It seemed like Reply All had launched yet another can’t-miss late-winter episode, coming after last March’s incredible The Case of the Missing Hit. The camaraderie between the hosts, PJ Vogt and Alex Goldman, and their playful on-air needling of their boss Alex Blumberg, was always part of the show’s appeal. (Last year they added a third co-host, Emmanuel Dzotsi.) It seemed like a fun, healthy workplace.
You can see where this is headed, right?
On Tuesday, the surprise that really shouldn’t have been a surprise came in a tweet thread from a former employee of Gimlet, the company that makes RA: it was also a toxic work environment in much the same way it was at Bon Appetit.
Because of fucking course it is. I can’t believe I keep falling for this. At least it underscores that even the happiest-seeming organizations can be powerfully unhappy for many within them. By and large, you either notice an organization’s failings because those failings directly and negatively affect you, or you don’t notice them at all. If you don’t notice them at all, I encourage you to find a way to learn how the less powerful people within your organization feel. (Having just mentioned The Good Place: The Podcast as a model, I’m sure I have condemned it to milkshake duck-dom.)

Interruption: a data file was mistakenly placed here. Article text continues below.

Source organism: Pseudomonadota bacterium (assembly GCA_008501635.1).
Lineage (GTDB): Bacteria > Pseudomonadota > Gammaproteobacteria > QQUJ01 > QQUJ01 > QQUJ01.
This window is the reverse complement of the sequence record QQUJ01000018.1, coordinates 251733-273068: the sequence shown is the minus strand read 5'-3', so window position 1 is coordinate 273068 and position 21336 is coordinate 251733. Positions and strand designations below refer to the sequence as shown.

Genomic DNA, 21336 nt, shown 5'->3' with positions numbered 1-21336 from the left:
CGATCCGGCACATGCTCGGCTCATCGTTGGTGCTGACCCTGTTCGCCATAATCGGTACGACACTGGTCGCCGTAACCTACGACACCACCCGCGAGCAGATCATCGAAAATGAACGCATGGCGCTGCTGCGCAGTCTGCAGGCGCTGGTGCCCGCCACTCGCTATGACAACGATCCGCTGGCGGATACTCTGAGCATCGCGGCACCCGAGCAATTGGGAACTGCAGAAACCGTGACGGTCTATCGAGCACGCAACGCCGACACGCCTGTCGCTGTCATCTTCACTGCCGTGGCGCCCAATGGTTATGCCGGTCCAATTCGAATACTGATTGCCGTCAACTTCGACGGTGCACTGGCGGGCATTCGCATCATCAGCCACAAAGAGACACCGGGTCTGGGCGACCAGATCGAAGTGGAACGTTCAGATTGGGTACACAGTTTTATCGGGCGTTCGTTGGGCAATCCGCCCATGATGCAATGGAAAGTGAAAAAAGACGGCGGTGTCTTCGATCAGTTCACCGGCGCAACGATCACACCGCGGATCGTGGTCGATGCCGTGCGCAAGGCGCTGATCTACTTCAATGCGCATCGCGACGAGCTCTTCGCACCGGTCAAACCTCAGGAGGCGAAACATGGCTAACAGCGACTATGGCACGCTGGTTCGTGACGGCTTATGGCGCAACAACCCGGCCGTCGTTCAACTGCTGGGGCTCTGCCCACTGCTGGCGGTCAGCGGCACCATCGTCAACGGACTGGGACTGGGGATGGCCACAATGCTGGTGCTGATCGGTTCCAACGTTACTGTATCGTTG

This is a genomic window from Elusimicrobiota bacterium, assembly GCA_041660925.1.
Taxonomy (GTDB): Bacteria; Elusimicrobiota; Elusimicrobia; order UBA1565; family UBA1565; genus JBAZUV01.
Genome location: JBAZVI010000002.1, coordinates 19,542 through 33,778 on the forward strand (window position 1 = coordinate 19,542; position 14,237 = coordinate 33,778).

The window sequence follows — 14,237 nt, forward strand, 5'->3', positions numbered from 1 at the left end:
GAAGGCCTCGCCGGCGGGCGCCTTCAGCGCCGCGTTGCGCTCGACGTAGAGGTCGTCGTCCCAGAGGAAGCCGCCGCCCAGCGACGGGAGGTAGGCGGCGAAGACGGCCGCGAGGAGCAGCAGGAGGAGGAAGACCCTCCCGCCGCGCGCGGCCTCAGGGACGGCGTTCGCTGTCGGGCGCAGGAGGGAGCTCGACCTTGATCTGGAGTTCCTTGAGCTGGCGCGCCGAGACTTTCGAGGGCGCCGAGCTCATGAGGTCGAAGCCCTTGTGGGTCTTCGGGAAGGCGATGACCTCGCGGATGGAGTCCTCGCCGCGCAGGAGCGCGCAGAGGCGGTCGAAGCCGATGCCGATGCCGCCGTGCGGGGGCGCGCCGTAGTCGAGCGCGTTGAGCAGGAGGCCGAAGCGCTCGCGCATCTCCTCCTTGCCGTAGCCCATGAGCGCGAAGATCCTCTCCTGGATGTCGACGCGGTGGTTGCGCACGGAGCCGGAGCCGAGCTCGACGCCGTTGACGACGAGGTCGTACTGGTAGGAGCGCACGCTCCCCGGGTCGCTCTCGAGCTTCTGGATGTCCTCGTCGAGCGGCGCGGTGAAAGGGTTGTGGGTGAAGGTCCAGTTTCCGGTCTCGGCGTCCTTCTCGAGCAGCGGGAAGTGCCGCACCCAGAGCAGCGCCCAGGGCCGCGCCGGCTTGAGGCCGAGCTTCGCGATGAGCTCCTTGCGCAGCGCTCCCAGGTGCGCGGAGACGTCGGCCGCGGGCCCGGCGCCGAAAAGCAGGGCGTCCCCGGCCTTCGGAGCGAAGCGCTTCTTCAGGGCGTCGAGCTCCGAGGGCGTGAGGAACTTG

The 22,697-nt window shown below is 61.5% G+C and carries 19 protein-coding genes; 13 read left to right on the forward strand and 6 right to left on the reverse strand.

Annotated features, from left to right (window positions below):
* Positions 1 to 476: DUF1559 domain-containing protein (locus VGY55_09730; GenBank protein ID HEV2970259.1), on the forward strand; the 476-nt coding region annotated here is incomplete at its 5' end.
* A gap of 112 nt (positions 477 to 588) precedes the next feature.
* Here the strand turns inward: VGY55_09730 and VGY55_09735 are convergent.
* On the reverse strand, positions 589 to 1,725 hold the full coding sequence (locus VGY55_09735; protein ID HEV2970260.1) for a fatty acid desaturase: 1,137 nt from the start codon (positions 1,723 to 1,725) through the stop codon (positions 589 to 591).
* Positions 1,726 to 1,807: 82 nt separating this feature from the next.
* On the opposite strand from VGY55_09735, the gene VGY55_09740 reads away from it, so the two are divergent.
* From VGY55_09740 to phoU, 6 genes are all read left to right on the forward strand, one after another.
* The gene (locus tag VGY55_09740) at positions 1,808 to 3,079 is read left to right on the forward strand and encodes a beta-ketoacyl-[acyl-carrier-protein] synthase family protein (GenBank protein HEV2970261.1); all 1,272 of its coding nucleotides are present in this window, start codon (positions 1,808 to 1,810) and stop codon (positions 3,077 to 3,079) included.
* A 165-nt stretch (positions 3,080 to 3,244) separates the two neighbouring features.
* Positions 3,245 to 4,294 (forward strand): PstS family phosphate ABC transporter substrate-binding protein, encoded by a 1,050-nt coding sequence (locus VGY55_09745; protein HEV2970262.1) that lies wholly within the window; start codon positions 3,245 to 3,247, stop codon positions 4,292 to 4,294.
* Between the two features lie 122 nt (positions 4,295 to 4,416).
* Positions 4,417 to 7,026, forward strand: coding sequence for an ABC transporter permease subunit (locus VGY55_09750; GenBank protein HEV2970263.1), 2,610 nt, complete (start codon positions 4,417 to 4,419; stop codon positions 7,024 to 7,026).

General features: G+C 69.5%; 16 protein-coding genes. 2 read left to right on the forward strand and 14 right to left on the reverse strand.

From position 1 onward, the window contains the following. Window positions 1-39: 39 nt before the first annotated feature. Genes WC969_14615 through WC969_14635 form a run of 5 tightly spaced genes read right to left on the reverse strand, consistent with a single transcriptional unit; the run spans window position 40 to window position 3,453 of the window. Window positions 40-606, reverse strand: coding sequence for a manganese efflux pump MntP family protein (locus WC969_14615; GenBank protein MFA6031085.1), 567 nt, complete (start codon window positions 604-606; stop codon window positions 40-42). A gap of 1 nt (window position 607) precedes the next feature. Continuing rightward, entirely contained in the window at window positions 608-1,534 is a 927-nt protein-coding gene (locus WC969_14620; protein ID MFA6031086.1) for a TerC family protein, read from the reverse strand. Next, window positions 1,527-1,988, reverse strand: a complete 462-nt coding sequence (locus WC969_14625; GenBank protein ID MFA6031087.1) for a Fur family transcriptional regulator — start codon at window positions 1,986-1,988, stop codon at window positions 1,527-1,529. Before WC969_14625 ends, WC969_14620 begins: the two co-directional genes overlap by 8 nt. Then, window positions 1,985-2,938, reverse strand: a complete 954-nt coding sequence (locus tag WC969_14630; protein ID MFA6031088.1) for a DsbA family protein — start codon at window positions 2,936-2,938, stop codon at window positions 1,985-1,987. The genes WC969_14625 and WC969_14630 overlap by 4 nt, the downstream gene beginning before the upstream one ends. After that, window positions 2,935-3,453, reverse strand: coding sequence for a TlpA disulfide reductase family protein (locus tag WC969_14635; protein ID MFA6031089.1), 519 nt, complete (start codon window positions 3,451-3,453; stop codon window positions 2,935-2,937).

The reckoning at Reply All has been swift. Since I started writing this, PJ Vogt has left the podcast permanently and Sruthi Pinnameneni, the reporter for the Bon Appetit episodes has also stepped away from rest of the miniseries. You can read Vogt’s and Pinnameneni’s statements here and here. It’s unclear what will happen to the remaining episodes